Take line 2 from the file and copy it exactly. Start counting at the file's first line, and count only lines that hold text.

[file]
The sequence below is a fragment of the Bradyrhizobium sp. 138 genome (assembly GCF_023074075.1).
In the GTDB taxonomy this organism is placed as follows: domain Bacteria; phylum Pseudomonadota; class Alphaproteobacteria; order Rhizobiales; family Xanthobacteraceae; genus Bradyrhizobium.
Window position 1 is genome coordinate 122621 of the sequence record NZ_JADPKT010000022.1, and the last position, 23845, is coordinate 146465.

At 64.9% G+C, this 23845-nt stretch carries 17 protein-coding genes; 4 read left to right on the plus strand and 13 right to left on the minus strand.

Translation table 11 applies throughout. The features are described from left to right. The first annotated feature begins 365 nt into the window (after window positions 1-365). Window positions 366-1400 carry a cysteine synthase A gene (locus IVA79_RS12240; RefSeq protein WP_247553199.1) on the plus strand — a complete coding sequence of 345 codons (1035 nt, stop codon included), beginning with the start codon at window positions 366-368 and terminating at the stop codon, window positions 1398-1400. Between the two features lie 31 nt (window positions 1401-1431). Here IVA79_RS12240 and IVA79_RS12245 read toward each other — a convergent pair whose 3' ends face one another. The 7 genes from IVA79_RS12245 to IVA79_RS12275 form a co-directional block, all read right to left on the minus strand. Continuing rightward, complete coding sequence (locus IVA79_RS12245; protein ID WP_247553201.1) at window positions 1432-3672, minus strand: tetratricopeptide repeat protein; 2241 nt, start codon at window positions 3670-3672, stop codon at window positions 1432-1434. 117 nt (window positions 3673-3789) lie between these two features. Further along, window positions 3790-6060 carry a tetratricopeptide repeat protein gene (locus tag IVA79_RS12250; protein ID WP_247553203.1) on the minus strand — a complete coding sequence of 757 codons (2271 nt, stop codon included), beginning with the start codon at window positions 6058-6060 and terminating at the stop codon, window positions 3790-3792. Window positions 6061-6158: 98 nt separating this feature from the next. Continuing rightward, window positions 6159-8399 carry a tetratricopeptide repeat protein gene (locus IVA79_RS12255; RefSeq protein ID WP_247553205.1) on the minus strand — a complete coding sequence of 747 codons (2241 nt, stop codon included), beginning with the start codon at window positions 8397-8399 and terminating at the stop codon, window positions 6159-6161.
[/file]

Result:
In the GTDB taxonomy this organism is placed as follows: domain Bacteria; phylum Pseudomonadota; class Alphaproteobacteria; order Rhizobiales; family Xanthobacteraceae; genus Bradyrhizobium.